Set against the backdrop of Olympia and her family, Tankard Reist’s message has never sounded so insanely deviant. Of course there are situations in which girls are exploited and abused. But to lose the ability to tell one thing from another is a dangerous tragedy. Most of us retain that ability. Tankard Reist does not. In warning us of the loss of the innocent gaze, she reveals only that hers is lost. Mine is not and no matter how many pornographic images I’m bombarded with, it will never be lost. [Source]
Is it even in the ballpark of being relevant? Naked children? Kissing the buttocks of naked children? Say what?
It really doesn’t matter what MTR said, the response was going to be the same. MTR says that young girls are encouraged to be exhibitionists, focusing on how they look for the benefit (and from the perspective of) young boys. Not an unreasonable statement.
Dr Wilson: ‘Tankard Reist’s message has never sounded so insanely deviant.’
The problem — which Dr Wilson refused to engage — is how we can encourage a sex-positive society which is also safe. The lack of safety takes two forms. First, exploitation. How do we know that people are consenting to be part of a sexual expression when we have deeply ingrained, systemic, and — worst of all — practically invisible forms of pressuring people to take part? There’s an unresolved tension between paternalistic interventions and laissez faire abandonment: should we prevent everybody from taking part in an activity in order to protect the vulnerable, or should we let grown adults form their own decisions based on whatever dominant ideology is operating at the time (even if that means the vulnerable get exploited)?
The second aspect of safety concerns the creep from the sexualised parts of culture into the non-sexualised part. What is the difference between a picture of a naked child and child pornography? Is it the intent? If so, is it the intent of the creator or the viewer that matters? Is it even possible for the creator to present the human body — of whatever age — in a non-sexualised way given the dominance of sexuality in our culture? Is there a divide between porn and art? What shields the non-sexualised parts of our culture from the sexualised parts? Parts of our culture which we previously thought were not sexualised are clearly being colonised by marketers, and I’m not sure that I want my kids learning about sex from the advertising industry. Does that mean that I have to teach my kids about sex earlier than I would have otherwise simply so that I’m not gazumped by advertisers? And so on and so forth.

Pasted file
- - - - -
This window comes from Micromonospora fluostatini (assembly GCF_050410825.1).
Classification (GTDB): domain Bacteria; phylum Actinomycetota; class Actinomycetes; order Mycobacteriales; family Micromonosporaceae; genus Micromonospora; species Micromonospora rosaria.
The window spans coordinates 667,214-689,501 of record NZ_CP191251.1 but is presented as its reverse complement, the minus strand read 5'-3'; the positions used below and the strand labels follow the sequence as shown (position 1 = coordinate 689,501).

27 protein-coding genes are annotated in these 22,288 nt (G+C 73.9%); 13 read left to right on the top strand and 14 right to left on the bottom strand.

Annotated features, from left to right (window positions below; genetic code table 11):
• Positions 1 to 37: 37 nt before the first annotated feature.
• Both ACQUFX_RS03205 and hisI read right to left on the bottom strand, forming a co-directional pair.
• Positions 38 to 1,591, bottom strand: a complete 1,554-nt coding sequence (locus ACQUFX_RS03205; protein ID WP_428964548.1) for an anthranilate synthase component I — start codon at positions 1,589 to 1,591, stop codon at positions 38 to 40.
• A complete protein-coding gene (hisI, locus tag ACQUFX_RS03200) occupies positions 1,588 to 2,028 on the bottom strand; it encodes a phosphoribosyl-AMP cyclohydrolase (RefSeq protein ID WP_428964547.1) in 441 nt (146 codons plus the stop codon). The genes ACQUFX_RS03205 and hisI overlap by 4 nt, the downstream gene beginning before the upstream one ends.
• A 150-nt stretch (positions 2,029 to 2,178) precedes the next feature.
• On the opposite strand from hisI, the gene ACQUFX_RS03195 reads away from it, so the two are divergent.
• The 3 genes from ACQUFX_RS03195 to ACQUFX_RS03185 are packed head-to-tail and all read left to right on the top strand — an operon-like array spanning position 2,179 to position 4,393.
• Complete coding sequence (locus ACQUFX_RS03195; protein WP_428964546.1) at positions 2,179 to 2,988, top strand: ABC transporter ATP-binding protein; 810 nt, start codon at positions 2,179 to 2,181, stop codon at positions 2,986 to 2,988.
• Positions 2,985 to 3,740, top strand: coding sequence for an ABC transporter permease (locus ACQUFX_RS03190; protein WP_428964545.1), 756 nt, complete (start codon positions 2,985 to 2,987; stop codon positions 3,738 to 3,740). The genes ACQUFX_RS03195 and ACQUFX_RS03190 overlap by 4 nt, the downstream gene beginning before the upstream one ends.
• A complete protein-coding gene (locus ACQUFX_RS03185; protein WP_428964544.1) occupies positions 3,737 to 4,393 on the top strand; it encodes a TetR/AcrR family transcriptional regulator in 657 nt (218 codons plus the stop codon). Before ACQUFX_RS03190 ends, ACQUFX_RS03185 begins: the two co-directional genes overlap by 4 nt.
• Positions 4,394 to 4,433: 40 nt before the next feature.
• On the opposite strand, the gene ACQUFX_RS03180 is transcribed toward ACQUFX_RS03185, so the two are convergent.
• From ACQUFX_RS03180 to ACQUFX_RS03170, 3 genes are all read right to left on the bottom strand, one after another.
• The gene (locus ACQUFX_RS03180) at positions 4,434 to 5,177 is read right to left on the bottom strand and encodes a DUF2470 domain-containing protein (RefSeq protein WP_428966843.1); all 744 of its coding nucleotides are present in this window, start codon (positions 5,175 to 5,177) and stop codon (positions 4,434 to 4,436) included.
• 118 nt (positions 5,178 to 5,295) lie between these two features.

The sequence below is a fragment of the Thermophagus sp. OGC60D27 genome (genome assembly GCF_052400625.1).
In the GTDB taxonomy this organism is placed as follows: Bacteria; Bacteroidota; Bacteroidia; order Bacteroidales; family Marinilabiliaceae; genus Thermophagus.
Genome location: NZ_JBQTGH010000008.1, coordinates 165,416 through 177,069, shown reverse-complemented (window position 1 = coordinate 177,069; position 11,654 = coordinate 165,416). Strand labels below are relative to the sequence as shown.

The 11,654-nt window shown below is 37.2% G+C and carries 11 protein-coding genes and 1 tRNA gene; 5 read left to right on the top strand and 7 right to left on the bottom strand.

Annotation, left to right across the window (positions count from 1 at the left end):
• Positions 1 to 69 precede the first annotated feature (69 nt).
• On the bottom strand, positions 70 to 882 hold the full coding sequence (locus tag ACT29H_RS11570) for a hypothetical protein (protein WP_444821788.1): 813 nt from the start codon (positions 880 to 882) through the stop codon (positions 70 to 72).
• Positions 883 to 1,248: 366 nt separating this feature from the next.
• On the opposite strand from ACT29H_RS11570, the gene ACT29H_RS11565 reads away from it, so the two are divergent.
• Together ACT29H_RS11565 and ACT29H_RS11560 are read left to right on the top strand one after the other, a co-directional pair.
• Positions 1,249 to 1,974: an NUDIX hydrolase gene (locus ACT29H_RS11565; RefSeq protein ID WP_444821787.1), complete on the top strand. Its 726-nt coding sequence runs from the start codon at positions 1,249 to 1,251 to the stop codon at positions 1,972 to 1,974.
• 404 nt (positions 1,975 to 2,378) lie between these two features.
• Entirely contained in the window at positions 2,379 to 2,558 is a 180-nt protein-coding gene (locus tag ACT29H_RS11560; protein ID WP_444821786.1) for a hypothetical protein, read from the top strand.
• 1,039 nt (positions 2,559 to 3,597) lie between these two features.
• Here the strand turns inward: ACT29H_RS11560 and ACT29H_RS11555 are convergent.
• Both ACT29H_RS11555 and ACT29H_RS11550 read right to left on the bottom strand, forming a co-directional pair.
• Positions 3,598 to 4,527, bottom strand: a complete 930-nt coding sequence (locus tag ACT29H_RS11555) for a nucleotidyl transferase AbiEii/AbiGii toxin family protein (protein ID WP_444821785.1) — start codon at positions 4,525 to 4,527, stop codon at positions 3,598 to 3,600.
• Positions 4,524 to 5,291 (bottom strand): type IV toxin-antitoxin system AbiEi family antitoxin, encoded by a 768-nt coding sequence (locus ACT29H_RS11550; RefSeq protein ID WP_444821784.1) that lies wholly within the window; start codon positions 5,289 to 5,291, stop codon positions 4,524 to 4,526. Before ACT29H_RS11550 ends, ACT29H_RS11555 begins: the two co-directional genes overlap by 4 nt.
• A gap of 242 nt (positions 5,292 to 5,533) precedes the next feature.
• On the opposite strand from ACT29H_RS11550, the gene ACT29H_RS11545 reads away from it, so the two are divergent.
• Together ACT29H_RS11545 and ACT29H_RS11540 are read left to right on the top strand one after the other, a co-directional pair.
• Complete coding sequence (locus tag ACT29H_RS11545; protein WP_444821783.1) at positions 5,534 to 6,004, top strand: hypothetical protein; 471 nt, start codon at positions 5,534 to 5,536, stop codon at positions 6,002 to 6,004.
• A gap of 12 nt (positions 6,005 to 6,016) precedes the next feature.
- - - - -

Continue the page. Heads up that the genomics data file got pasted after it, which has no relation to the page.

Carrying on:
I’m not backing a horse either which way in these two issues, but I think that they’re open questions over which two morally excellent people could disagree. In the case of ‘Turning the Gaze’, these questions were directly relevant. Are young women being pressured to take part in a sexualised culture in which they do not own their sexuality? Regardless of what Dr Wilson thinks of MTR’s many other views, MTR was being directly relevant and helpful to the discussion.
Obscure song lyric title: Half in Shadow, by Prom (listen to it here)
- Dark vision: the world of Melinda Tankard Reist (noplaceforsheep.com)
- Courage is Contagious (cjbailee.wordpress.com)
- Teen Olympia Nelson takes stand against sexualised selfie photos (abc.net.au)